A recent Chronicle of Higher Education review of federal data found that less than 15 percent of undergraduates at the 50 colleges and universities -- both public and private -- with the largest endowments received Pell Grants in 2008-09; the findings gathered considerable attention in the media because of the conclusion that America's most selective schools are finding only slow improvement in bringing in more lower-income students.
It's important to note, though, that many four-year institutions of varying size and selectivity struggle with how to effectively recruit and retain lower-income and first-generation students. In an interview with Academic Impressions this week, Mary Ontiveros, Colorado State University's vice president for diversity, suggested four key steps to boosting the enrollment of lower-income, first-generation students in ways that not only admit them to your institution but also help set them up for success after they arrive:
- Educate your staff about the challenges first-gen students face
- Form a first-gen faculty outreach group
- Engage in proactive outreach to local high schools
- Provide resources for parents of first-generation students
Educate Your Staff about Challenges First-Gen Students Face
"Too many institutions don't recognize the extent to which first-gen students are really at a disadvantage. We've completed research at Colorado State finding that if all else is equal, first-gen status can contribute significantly to a student's risk of being unsuccessful. This is because higher education is a foreign environment; first-gen students may not understand the processes or the culture."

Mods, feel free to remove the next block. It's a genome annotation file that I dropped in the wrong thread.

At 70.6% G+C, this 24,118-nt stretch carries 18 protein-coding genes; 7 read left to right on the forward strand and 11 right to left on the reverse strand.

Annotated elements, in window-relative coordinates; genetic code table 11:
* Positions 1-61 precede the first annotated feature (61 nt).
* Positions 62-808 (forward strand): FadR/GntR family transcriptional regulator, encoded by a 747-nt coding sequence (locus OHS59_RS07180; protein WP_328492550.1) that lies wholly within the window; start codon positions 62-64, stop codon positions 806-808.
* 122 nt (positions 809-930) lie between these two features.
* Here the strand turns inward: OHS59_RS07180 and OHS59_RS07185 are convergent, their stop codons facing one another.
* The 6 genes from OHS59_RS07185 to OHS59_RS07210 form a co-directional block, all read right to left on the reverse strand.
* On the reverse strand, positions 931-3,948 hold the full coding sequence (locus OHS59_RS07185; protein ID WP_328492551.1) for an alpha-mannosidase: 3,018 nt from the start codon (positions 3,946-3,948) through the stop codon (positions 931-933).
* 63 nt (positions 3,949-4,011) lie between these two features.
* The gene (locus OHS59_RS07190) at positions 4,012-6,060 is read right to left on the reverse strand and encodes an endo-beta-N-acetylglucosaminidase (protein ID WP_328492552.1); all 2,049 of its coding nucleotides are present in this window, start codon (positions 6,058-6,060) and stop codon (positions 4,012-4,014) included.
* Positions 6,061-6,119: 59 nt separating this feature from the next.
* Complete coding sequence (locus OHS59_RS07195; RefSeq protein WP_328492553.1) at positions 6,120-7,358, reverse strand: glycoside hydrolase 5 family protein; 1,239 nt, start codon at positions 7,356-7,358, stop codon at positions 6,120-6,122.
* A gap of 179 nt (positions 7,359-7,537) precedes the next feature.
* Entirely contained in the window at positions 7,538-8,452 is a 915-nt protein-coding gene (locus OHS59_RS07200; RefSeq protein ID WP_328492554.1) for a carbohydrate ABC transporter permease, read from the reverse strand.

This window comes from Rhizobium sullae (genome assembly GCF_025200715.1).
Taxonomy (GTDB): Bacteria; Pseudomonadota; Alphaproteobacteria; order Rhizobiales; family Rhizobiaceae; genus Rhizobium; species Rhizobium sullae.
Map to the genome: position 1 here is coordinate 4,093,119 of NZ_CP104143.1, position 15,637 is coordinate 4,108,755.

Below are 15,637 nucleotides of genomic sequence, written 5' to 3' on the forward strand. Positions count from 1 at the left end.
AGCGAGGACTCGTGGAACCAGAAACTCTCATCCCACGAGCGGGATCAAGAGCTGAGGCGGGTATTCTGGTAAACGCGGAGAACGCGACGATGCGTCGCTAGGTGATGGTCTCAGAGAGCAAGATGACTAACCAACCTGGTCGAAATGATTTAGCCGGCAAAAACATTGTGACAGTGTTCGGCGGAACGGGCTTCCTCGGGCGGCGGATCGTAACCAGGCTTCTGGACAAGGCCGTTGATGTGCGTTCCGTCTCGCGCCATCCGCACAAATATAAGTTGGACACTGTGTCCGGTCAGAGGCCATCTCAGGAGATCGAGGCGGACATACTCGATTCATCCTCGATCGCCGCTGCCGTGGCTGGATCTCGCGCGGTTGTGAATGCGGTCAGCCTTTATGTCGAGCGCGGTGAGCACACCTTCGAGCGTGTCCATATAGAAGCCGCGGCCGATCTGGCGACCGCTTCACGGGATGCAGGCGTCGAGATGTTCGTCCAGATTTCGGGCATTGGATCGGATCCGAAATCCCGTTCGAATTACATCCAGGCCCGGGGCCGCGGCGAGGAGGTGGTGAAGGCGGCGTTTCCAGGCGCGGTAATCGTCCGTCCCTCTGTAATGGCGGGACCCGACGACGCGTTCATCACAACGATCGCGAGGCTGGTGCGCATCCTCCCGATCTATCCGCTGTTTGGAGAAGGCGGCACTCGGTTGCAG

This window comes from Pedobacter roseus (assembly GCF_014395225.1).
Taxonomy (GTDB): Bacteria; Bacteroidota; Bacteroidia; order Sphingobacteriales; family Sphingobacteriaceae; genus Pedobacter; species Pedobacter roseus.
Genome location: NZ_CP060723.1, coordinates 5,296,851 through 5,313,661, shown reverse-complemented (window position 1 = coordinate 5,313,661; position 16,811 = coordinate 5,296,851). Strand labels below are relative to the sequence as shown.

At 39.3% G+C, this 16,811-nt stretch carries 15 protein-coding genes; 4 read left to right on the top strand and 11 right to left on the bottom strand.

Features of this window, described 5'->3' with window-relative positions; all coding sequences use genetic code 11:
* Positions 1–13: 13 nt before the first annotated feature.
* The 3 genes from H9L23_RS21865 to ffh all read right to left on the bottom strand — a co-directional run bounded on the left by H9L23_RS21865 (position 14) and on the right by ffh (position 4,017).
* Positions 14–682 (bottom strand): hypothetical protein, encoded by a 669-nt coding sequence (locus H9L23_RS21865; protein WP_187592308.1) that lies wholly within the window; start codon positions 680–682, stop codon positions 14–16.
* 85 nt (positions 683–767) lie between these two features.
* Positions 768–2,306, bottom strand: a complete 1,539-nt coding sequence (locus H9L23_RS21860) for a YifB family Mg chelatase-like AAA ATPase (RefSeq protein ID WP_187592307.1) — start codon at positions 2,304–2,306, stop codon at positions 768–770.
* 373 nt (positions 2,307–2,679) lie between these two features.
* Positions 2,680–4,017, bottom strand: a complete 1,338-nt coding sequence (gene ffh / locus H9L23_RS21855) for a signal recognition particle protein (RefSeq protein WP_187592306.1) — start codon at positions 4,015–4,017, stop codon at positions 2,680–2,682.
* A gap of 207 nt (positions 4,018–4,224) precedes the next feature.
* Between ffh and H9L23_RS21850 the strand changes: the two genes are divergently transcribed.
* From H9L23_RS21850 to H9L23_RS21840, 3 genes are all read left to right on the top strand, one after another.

Mary Ontiveros, Colorado State U
It will be critical to educate your staff and key administrators on campus (for example, the provost and the retention committee or student success task force) about the obstacles first-gen students may face due simply to lack of information. Lacking (to varying degrees) a family history of higher education, first-generation role models, and readily available mentors, they may be unfamiliar with application and financial aid processes, or with common deadlines and academic procedures. Some students may be reluctant to apply without having the funding in hand to pay for their education; they may not know that their financial aid will not be assessed or offered until they're admitted.
Even documents that the institution may take for granted may prove oblique to applicants who don't have someone to ask questions of.
SCENARIO: NEW TO THE COURSE CATALOG
Ontiveros cites the case of a first-generation student from a rural environment who did not realize (because it was nowhere explicitly defined) that 16 credit hours equaled 16 classroom hours a week; the student assumed that it meant 16 classroom hours per day. The applicant sat with his father at the dining room table, commiserating and problem-solving, until at last the student's father said, "Son, you've baled hay for 16 hours a day, you can take classes for 16 hours a day."
Ontiveros asks, "How many other students in that situation, with a similar lack of knowledge and resources, would simply have chosen not to apply?"
"It's not enough for your marketing, admissions, and student services professionals to know a checklist of common challenges," Ontiveros cautions. "They need to understand the challenges in a deeper, very real sense, if they are to provide the information and the support students will need."
How do you achieve that understanding, and then use it to inform effective outreach? Ontiveros recommends leveraging resources you already have -- namely, your faculty and staff who were first-generation students themselves.